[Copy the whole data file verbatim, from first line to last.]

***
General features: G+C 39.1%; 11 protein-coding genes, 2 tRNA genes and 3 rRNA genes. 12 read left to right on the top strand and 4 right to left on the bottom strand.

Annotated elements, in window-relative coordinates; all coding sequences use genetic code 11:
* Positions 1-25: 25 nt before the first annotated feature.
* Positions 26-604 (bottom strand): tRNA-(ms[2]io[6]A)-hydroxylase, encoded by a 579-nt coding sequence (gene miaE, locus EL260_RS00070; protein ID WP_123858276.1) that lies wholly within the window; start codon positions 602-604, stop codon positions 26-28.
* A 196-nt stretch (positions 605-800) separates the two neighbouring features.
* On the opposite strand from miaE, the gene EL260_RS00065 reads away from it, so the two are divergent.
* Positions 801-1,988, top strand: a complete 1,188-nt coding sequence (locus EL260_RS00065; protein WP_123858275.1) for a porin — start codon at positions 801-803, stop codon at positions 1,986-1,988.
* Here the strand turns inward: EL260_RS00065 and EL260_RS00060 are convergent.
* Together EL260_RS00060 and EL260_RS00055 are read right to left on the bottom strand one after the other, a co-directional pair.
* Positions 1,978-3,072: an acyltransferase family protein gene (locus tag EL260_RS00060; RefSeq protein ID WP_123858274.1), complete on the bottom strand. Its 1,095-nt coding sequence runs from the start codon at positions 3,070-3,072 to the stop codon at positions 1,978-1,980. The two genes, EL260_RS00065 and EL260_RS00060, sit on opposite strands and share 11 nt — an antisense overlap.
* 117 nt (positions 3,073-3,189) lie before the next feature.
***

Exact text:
General features: G+C 39.1%; 11 protein-coding genes, 2 tRNA genes and 3 rRNA genes. 12 read left to right on the top strand and 4 right to left on the bottom strand.

Annotated elements, in window-relative coordinates; all coding sequences use genetic code 11:
* Positions 1-25: 25 nt before the first annotated feature.
* Positions 26-604 (bottom strand): tRNA-(ms[2]io[6]A)-hydroxylase, encoded by a 579-nt coding sequence (gene miaE, locus EL260_RS00070; protein ID WP_123858276.1) that lies wholly within the window; start codon positions 602-604, stop codon positions 26-28.
* A 196-nt stretch (positions 605-800) separates the two neighbouring features.
* On the opposite strand from miaE, the gene EL260_RS00065 reads away from it, so the two are divergent.
* Positions 801-1,988, top strand: a complete 1,188-nt coding sequence (locus EL260_RS00065; protein WP_123858275.1) for a porin — start codon at positions 801-803, stop codon at positions 1,986-1,988.
* Here the strand turns inward: EL260_RS00065 and EL260_RS00060 are convergent.
* Together EL260_RS00060 and EL260_RS00055 are read right to left on the bottom strand one after the other, a co-directional pair.
* Positions 1,978-3,072: an acyltransferase family protein gene (locus tag EL260_RS00060; RefSeq protein ID WP_123858274.1), complete on the bottom strand. Its 1,095-nt coding sequence runs from the start codon at positions 3,070-3,072 to the stop codon at positions 1,978-1,980. The two genes, EL260_RS00065 and EL260_RS00060, sit on opposite strands and share 11 nt — an antisense overlap.
* 117 nt (positions 3,073-3,189) lie before the next feature.